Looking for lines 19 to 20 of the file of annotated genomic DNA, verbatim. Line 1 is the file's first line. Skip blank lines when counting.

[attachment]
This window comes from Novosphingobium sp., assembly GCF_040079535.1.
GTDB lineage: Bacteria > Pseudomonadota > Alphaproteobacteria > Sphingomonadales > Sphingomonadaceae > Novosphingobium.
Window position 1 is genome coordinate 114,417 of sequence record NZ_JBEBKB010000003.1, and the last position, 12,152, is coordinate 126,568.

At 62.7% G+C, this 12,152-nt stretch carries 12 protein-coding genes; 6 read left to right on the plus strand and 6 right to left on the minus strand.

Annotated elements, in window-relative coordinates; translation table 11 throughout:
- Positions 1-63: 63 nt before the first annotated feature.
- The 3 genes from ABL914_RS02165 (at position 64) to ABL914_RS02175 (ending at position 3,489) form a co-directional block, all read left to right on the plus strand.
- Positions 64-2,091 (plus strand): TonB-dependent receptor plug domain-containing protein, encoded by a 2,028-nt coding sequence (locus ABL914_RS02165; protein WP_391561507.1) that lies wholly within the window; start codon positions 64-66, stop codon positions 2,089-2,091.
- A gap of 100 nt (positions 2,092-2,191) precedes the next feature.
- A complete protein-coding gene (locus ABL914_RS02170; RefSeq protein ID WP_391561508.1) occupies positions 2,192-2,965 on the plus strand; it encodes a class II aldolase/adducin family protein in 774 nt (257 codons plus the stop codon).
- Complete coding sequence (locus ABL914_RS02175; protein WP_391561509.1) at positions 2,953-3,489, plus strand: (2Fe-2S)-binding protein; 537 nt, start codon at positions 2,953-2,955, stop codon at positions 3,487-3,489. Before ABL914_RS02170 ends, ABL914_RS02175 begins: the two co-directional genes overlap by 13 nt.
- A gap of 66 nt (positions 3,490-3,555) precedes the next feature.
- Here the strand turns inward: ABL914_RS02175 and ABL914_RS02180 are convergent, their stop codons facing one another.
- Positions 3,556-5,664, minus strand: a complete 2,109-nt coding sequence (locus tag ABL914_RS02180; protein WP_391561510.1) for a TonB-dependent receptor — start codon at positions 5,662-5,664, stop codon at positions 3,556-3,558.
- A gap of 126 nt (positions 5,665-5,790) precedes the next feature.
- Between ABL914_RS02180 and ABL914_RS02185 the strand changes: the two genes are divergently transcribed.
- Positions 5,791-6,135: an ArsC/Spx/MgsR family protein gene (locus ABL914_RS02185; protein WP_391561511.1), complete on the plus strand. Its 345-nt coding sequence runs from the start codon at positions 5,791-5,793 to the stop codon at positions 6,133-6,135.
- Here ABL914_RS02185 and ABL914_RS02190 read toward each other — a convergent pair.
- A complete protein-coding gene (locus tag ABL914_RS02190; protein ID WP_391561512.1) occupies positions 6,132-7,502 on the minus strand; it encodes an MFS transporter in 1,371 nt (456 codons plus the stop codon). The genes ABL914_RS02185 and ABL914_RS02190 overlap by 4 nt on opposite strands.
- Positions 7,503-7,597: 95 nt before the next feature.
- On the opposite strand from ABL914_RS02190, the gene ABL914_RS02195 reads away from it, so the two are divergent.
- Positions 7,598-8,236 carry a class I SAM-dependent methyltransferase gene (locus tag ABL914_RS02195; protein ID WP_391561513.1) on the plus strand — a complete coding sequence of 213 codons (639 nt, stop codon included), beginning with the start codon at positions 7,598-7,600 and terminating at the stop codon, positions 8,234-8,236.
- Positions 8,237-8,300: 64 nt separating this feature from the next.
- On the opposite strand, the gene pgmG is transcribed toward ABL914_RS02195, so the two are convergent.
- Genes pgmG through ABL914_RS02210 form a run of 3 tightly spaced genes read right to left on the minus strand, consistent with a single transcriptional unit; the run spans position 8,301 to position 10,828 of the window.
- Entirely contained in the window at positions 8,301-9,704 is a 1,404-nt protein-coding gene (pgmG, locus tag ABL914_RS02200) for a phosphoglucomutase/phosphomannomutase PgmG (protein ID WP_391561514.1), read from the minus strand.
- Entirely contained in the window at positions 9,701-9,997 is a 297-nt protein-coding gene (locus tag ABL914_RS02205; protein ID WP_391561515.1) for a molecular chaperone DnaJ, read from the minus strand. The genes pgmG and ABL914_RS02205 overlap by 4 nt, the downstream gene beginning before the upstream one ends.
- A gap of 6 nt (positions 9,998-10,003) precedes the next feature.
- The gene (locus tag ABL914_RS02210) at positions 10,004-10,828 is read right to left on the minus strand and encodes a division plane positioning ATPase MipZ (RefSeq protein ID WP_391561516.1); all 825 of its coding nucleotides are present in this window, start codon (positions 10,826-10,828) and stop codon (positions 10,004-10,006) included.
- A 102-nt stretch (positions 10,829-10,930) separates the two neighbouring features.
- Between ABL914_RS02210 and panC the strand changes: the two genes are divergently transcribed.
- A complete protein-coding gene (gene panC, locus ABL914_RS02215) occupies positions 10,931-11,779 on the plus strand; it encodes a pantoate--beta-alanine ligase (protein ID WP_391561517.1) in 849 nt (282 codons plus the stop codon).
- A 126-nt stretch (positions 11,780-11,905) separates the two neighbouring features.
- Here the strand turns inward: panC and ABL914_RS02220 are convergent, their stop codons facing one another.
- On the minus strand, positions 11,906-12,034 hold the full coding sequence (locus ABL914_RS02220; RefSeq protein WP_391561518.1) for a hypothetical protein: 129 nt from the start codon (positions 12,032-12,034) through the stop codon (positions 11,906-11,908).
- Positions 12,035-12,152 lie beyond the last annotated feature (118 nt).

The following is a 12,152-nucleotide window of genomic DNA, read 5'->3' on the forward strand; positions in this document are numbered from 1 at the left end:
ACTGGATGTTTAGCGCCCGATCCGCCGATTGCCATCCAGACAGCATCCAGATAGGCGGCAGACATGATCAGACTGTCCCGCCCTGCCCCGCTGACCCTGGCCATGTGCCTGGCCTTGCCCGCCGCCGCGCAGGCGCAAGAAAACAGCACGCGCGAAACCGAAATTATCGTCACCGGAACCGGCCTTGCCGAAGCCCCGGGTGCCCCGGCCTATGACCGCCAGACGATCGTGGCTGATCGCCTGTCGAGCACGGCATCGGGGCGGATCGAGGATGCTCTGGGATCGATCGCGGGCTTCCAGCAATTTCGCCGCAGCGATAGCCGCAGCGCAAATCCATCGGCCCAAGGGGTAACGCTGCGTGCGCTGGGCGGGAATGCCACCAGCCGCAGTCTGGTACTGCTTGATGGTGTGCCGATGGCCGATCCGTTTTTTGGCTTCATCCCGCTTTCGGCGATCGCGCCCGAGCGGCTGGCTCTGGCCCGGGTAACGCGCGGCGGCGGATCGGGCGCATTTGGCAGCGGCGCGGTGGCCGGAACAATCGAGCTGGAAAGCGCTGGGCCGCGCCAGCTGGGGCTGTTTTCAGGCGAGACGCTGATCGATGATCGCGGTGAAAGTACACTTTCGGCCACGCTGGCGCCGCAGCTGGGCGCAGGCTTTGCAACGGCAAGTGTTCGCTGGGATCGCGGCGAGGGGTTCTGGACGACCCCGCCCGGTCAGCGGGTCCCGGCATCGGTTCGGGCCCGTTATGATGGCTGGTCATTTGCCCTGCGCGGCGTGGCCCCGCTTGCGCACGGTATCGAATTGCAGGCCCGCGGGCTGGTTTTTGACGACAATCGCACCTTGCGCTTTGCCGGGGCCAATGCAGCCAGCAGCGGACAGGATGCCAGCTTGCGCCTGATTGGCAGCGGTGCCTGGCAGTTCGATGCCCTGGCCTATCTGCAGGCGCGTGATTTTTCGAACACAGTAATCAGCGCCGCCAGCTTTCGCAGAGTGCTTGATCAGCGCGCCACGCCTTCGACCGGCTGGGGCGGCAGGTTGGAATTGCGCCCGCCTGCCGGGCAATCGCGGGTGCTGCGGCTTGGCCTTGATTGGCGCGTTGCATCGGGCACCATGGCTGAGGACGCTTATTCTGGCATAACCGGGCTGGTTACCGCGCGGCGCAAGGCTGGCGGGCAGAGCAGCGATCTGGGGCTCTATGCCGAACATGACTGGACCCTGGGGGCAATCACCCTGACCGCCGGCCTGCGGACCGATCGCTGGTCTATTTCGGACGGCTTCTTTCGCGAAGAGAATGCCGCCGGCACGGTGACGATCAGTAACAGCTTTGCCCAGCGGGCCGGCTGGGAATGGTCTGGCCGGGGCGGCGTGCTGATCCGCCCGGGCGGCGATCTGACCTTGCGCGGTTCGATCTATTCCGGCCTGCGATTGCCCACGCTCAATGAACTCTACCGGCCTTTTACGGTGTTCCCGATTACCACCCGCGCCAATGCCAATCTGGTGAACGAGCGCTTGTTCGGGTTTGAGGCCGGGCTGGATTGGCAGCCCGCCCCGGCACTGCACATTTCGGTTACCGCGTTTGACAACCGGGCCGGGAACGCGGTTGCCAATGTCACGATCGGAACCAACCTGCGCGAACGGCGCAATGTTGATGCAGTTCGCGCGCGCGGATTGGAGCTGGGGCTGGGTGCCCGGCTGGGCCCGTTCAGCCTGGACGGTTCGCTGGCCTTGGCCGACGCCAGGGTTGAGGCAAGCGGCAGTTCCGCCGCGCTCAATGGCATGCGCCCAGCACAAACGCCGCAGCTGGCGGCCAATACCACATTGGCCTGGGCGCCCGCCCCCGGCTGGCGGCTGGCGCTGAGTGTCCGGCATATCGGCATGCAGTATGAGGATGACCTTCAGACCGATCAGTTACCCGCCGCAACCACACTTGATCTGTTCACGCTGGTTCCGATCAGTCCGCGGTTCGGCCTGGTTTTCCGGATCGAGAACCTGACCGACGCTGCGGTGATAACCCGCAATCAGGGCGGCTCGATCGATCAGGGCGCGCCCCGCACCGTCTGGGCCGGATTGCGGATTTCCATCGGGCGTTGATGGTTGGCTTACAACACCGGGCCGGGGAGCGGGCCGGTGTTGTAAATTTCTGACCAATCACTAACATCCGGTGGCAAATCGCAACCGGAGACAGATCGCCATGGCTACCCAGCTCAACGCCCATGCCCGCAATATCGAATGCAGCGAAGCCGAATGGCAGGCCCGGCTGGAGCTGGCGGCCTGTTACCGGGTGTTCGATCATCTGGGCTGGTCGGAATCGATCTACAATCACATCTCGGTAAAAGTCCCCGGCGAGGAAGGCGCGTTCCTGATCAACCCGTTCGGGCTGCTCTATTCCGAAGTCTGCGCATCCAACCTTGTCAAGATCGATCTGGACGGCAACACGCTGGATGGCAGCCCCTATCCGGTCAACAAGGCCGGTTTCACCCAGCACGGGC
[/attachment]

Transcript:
- A complete protein-coding gene (locus tag ABL914_RS02190; protein ID WP_391561512.1) occupies positions 6,132-7,502 on the minus strand; it encodes an MFS transporter in 1,371 nt (456 codons plus the stop codon). The genes ABL914_RS02185 and ABL914_RS02190 overlap by 4 nt on opposite strands.
- Positions 7,503-7,597: 95 nt before the next feature.